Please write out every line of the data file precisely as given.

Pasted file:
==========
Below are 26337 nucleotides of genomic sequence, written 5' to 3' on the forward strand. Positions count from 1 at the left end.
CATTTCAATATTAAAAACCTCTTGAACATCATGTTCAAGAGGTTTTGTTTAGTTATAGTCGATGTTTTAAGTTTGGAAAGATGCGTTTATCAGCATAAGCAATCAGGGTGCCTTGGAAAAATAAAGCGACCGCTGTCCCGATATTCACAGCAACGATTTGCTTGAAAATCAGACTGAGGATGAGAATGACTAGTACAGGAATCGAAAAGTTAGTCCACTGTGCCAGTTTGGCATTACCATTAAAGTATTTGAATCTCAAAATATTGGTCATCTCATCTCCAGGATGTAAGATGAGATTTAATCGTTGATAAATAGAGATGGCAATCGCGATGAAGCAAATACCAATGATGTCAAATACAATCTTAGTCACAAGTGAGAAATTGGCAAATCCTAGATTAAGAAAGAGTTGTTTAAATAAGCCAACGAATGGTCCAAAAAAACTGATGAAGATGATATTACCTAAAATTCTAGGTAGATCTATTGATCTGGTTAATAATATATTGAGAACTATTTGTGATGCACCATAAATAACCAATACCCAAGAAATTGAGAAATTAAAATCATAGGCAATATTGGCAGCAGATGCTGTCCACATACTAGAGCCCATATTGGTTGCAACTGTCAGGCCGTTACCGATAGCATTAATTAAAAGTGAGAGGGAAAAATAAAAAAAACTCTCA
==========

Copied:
Below are 26337 nucleotides of genomic sequence, written 5' to 3' on the forward strand. Positions count from 1 at the left end.
CATTTCAATATTAAAAACCTCTTGAACATCATGTTCAAGAGGTTTTGTTTAGTTATAGTCGATGTTTTAAGTTTGGAAAGATGCGTTTATCAGCATAAGCAATCAGGGTGCCTTGGAAAAATAAAGCGACCGCTGTCCCGATATTCACAGCAACGATTTGCTTGAAAATCAGACTGAGGATGAGAATGACTAGTACAGGAATCGAAAAGTTAGTCCACTGTGCCAGTTTGGCATTACCATTAAAGTATTTGAATCTCAAAATATTGGTCATCTCATCTCCAGGATGTAAGATGAGATTTAATCGTTGATAAATAGAGATGGCAATCGCGATGAAGCAAATACCAATGATGTCAAATACAATCTTAGTCACAAGTGAGAAATTGGCAAATCCTAGATTAAGAAAGAGTTGTTTAAATAAGCCAACGAATGGTCCAAAAAAACTGATGAAGATGATATTACCTAAAATTCTAGGTAGATCTATTGATCTGGTTAATAATATATTGAGAACTATTTGTGATGCACCATAAATAACCAATACCCAAGAAATTGAGAAATTAAAATCATAGGCAATATTGGCAGCAGATGCTGTCCACATACTAGAGCCCATATTGGTTGCAACTGTCAGGCCGTTACCGATAGCATTAATTAAAAGTGAGAGGGAAAAATAAAAAAAACTCTCA